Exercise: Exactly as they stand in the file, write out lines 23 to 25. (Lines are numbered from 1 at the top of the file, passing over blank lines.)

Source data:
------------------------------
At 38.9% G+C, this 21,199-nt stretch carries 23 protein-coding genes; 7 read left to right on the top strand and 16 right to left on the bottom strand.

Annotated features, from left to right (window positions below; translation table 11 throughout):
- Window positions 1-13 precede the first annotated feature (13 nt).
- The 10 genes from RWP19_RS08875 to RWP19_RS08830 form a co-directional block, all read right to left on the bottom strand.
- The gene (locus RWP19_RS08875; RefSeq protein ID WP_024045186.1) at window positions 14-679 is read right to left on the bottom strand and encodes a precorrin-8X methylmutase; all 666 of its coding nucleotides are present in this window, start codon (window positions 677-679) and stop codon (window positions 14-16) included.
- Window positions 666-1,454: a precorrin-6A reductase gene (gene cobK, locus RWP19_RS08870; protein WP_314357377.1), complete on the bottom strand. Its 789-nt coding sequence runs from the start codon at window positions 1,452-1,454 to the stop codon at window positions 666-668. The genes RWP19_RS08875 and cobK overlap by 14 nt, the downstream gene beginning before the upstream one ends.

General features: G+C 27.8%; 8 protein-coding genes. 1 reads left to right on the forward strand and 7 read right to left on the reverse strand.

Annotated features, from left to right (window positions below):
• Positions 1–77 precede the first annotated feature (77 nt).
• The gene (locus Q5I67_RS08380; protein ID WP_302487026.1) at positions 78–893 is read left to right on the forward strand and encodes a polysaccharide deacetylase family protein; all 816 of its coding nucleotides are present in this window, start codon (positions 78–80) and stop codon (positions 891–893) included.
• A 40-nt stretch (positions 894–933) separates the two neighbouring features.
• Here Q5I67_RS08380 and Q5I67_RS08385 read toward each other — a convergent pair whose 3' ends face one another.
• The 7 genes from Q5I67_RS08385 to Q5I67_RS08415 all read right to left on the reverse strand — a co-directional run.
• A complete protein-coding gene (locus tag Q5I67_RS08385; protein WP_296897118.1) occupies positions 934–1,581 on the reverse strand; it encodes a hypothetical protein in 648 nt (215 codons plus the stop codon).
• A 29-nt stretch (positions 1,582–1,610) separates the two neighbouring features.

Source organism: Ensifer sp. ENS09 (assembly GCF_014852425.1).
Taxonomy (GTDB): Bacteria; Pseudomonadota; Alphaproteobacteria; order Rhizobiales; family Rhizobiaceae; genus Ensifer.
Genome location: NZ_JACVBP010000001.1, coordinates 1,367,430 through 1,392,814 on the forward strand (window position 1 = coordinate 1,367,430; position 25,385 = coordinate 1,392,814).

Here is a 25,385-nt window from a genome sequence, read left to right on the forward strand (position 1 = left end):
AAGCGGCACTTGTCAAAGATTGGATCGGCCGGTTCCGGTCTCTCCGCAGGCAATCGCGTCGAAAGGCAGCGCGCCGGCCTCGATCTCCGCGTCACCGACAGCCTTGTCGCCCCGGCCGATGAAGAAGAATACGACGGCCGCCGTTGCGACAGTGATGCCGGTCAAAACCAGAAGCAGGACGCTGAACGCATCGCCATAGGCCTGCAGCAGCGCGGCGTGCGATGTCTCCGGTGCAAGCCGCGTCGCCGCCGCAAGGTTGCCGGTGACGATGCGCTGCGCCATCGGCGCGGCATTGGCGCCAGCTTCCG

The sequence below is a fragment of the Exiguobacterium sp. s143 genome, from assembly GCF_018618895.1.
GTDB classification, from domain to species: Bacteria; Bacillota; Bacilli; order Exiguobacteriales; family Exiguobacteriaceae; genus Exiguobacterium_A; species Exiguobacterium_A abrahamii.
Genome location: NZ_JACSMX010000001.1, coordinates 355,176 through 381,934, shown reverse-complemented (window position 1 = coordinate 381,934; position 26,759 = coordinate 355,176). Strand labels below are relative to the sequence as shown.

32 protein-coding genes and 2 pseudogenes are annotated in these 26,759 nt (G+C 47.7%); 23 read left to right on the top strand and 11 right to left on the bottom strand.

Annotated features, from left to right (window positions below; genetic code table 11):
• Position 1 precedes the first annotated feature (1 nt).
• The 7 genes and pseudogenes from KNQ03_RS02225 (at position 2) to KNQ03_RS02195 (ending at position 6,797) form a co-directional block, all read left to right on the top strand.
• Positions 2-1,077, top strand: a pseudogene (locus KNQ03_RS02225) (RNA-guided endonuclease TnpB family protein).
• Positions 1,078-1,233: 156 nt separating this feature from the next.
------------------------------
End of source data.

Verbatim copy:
Genome location: NZ_JACSMX010000001.1, coordinates 355,176 through 381,934, shown reverse-complemented (window position 1 = coordinate 381,934; position 26,759 = coordinate 355,176). Strand labels below are relative to the sequence as shown.

32 protein-coding genes and 2 pseudogenes are annotated in these 26,759 nt (G+C 47.7%); 23 read left to right on the top strand and 11 right to left on the bottom strand.

Annotated features, from left to right (window positions below; genetic code table 11):